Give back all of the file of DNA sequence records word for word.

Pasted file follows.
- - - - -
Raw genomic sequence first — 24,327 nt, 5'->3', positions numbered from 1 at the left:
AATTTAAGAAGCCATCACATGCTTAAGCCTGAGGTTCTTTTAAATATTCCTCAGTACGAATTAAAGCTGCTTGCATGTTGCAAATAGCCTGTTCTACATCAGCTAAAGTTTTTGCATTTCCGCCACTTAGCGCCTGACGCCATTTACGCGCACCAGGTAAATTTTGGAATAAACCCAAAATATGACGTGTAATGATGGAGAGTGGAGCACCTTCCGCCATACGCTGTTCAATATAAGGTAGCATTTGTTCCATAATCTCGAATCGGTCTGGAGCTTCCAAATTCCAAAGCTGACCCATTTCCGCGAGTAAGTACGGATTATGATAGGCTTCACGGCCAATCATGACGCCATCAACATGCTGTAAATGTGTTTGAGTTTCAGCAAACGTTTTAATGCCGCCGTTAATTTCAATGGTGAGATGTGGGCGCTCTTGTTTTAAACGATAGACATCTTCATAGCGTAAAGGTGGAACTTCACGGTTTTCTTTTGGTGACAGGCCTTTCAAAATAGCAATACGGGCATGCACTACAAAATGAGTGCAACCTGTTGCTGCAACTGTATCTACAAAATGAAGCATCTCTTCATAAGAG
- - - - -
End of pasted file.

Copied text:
Raw genomic sequence first — 24,327 nt, 5'->3', positions numbered from 1 at the left:
AATTTAAGAAGCCATCACATGCTTAAGCCTGAGGTTCTTTTAAATATTCCTCAGTACGAATTAAAGCTGCTTGCATGTTGCAAATAGCCTGTTCTACATCAGCTAAAGTTTTTGCATTTCCGCCACTTAGCGCCTGACGCCATTTACGCGCACCAGGTAAATTTTGGAATAAACCCAAAATATGACGTGTAATGATGGAGAGTGGAGCACCTTCCGCCATACGCTGTTCAATATAAGGTAGCATTTGTTCCATAATCTCGAATCGGTCTGGAGCTTCCAAATTCCAAAGCTGACCCATTTCCGCGAGTAAGTACGGATTATGATAGGCTTCACGGCCAATCATGACGCCATCAACATGCTGTAAATGTGTTTGAGTTTCAGCAAACGTTTTAATGCCGCCGTTAATTTCAATGGTGAGATGTGGGCGCTCTTGTTTTAAACGATAGACATCTTCATAGCGTAAAGGTGGAACTTCACGGTTTTCTTTTGGTGACAGGCCTTTCAAAATAGCAATACGGGCATGCACTACAAAATGAGTGCAACCTGTTGCTGCAACTGTATCTACAAAATGAAGCATCTCTTCATAAGAG